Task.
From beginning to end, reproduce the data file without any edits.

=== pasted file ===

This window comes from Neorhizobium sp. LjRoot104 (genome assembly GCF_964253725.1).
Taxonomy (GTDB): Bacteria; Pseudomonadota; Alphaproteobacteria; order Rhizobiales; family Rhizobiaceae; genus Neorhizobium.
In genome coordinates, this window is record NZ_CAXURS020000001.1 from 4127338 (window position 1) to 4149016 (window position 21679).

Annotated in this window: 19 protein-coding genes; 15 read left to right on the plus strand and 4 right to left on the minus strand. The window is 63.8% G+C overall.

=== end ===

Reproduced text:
This window comes from Neorhizobium sp. LjRoot104 (genome assembly GCF_964253725.1).
Taxonomy (GTDB): Bacteria; Pseudomonadota; Alphaproteobacteria; order Rhizobiales; family Rhizobiaceae; genus Neorhizobium.
In genome coordinates, this window is record NZ_CAXURS020000001.1 from 4127338 (window position 1) to 4149016 (window position 21679).

Annotated in this window: 19 protein-coding genes; 15 read left to right on the plus strand and 4 right to left on the minus strand. The window is 63.8% G+C overall.